Reviewed by

Bud Carlson

I have long been a fan of heavy metal music. I mean real metal, like the kind of rip-your-face-off music of Pantera and Judas Priest, and not the semi-pop music that came out of the late 80’s from the likes of Poison and Warrant. I like to listen to this music not for its lyrical subtlety, and not for its musical intricacies … if you are listening for those things I’m afraid you are missing the point. I like to listen to heavy metal music for its 100-miles-an-hour guitar lines, for its driving bass lines, and for its in-your-face lyrics. I mean, if the guitarist from Iron Maiden misses a note, ain’t nobody gonna notice given the rest of the mayhem going on in that same part of the song.  While I can appreciate the precision and the nuance in other types of music (classical for example), there’s just no other feeling like driving 30 over the speed limit with Metallica thumping out of your car speakers. It makes me feel good, feel alive. I am talking about a guttural blast of debauchery and teen-spirit here, and if you don’t know what I’m talking about, then you should go read about a different movie, because alas, these are also the reasons why I liked the movie Domino.


Domino is a story based loosely on the life of Domino Harvey, the supermodel-turned-bounty hunter (who was also the daughter of actor Lawrence Harvey, of The Manchurian Candidate). “I’m Domino Harvey” says Keira Knightley repeatedly throughout the acid-trip-like film, which was written by Richard Kelly and directed by Tony Scott. The movie takes Domino Harvey’s life as a starting point, and from there, heads in every direction except the obvious one. In fact, the story goes in so many different ways, seemingly all at once, that it is occasionally hard to follow, but the images are so entertaining and rich that you don’t mind waiting for it all to become clear again. And the constant flow of action makes it worth the wait.

Interestingly, as we learn from hearing the writer’s and director’s commentary included in the special features of the Domino DVD, this movie was some 12 years in the making, with Richard Kelly’s screenplay being the third separate attempt to bring Domino Harvey’s personality and lifestyle to the big screen. Apparently, the first two attempted screenplays were too much like biographies or documentaries, and didn’t capture the excitement that Domino Harvey’s character warranted.


The role of Domino seems like it might be a stretch for the lovely Ms Knightley, but she pulls it off. She combines “tough” with “sexy”, and I didn’t have much trouble picturing her character as being one wrong-look away from shooting somebody. But the thing that was most interesting about the character was that she was just as willing to seduce you as she was to shoot you, whatever worked out best for her and her partners at the time.  So let’s talk about the partners for a sec: Mickey Rourke plays Ed Moseby, a resourceful tough-guy and mentor-to-Domino. Another terrific role for Rourke, who seems to have finally realized what he does best as an actor. Ed and Domino have a great dynamic together, and this probably represents the best relationship in the movie. The story plays-up a romance between Domino and Choco (played by Edgar Ramiraz), but that’s actually much less interesting.  The rest of the cast is star-studded as well, with Christopher Walken, Delroy Lindo, Mena Suvari, Mo’Nique, and even the dynamic duo of Ian Ziering and Brian Austin Green, among others. (I won’t even mention the Jerry Springer cameo!) Each one of them play an interesting character, all fun to watch in their own right. But for the most part, those characters sort of float around the periphery of the movie, providing laughs and memorable lines, while Ed, Choco and Domino keep the bounty-hunter action rolling.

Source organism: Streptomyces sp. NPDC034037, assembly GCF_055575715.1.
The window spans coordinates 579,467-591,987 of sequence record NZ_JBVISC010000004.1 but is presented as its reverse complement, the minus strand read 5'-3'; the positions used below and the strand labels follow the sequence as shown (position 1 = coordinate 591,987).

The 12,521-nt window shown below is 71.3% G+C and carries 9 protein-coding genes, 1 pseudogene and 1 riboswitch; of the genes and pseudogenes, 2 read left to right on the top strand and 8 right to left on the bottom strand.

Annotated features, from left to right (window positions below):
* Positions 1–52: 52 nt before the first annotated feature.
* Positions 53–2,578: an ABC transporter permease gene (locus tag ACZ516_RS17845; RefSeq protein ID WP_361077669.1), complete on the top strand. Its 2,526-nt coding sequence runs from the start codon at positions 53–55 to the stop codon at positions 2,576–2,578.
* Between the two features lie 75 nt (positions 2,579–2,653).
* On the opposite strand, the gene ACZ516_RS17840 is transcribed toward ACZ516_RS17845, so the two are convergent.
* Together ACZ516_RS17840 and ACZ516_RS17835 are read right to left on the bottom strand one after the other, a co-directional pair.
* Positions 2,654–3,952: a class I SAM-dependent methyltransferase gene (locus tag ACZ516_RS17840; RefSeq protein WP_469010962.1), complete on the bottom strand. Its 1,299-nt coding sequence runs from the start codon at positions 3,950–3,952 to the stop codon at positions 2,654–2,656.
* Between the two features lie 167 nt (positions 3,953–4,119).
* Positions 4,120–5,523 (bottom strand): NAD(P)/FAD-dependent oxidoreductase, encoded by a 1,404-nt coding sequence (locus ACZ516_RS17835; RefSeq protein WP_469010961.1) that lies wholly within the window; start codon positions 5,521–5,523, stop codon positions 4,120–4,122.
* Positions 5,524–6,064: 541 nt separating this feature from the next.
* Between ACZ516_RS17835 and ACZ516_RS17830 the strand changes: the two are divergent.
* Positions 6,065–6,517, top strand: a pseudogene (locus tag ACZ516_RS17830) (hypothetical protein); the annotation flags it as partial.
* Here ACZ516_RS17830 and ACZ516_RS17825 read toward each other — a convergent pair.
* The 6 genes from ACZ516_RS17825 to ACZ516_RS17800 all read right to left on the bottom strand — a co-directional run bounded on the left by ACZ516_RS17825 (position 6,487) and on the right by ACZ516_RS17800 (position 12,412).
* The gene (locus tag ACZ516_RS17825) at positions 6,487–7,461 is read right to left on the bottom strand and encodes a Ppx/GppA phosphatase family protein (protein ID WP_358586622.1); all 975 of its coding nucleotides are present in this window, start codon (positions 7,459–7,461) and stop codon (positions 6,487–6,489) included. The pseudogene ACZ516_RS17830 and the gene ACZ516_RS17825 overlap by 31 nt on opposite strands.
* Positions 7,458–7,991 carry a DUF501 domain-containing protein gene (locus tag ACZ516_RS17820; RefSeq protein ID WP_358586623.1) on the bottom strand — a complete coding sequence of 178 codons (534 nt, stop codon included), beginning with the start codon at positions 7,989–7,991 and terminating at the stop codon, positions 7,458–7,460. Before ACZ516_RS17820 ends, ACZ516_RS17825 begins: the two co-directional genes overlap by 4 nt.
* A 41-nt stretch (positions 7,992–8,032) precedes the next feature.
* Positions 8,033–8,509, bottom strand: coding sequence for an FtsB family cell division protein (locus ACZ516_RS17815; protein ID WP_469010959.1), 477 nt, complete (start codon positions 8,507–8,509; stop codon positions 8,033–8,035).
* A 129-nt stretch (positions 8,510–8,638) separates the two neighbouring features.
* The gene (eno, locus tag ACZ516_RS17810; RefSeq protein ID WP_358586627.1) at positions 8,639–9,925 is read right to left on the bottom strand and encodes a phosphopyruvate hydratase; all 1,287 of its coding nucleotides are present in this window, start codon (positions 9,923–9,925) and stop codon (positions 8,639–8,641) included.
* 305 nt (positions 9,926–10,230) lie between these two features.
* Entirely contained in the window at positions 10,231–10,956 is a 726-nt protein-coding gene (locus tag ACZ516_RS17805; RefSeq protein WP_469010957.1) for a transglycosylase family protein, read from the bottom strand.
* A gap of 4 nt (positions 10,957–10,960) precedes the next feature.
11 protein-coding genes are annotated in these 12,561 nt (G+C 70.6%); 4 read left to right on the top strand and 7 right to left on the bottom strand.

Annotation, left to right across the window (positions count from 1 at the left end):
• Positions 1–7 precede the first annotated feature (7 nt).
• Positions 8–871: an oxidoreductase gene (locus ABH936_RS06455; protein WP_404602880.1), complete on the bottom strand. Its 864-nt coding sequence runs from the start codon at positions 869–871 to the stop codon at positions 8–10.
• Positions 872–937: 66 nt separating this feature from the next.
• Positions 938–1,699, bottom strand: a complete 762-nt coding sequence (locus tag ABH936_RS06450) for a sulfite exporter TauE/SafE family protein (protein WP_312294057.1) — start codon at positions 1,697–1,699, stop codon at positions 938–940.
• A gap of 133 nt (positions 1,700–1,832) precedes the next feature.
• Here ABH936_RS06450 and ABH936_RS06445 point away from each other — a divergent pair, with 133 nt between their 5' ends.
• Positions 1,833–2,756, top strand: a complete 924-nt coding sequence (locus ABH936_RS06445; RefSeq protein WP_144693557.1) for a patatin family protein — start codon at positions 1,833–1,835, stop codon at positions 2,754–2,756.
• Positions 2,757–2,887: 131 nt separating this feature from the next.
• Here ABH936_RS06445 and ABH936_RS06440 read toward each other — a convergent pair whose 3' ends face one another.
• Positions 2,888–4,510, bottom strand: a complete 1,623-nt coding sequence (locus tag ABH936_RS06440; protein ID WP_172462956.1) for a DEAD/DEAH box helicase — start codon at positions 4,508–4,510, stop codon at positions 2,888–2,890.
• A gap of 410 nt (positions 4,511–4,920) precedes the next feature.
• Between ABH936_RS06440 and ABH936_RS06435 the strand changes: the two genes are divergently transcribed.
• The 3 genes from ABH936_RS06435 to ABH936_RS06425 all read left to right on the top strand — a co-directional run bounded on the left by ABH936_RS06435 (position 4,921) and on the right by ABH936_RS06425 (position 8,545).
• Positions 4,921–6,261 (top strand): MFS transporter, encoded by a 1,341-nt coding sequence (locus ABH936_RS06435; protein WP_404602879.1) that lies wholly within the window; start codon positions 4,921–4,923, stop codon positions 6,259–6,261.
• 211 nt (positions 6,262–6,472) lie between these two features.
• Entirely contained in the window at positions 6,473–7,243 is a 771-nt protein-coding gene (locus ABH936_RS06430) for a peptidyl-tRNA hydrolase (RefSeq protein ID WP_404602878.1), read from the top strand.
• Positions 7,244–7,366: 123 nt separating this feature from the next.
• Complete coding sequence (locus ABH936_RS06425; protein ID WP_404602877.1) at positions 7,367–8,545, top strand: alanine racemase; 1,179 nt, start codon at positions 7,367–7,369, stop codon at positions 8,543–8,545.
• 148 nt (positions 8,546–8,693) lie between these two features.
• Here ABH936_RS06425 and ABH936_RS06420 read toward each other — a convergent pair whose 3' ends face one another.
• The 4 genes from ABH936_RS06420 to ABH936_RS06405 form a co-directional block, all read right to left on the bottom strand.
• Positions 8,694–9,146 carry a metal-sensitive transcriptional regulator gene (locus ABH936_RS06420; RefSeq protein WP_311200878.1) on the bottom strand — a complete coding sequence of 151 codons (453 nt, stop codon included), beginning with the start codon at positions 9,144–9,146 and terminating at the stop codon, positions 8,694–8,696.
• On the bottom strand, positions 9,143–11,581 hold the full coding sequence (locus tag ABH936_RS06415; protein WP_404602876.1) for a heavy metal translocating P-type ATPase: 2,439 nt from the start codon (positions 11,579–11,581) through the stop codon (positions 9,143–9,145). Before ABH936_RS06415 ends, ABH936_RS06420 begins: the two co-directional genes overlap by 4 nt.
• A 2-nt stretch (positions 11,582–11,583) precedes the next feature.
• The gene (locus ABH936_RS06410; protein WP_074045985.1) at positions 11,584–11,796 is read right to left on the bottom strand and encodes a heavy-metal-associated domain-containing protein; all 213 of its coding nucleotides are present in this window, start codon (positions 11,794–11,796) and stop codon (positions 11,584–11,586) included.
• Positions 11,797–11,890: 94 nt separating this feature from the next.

As much as I had a good time watching Domino, I can’t deny that the movie is a bit of a jumbled mess, and I am concerned that the movie was “overly-written”. While a lot of the side-stories are fresh and entertaining to watch, they do pull the movie off-track. The movie is too long, largely due to the complexity of the story and the large number of characters who must be accounted for throughout the film, and all the back-and-forth between them kept the movie from coming together cohesively. For example, among the Special Features of the DVD are a small handful of deleted scenes, and watching those was actually quite a revelation. For every one of the scenes that were omitted, there were another five scenes very much like that one that were included in the movie; but those scenes could easily have been excluded as well, and not done much harm to the movie overall. That’s what I mean by “over-written”, the story is made too complex by including so many different characters, even as those characters are all worth seeing.


But in the context of what passes for action movies in Hollywood these days, Domino was better than most. The movie has its issues, but there are more than enough interesting moments to make for a decidedly favorable review. The movie delivers that same guttural blast of debauchery and teen-spirit, just as an old heavy metal song does. It’s just too bad that the writer and director weren’t able to tie everything together to make a good film even better.


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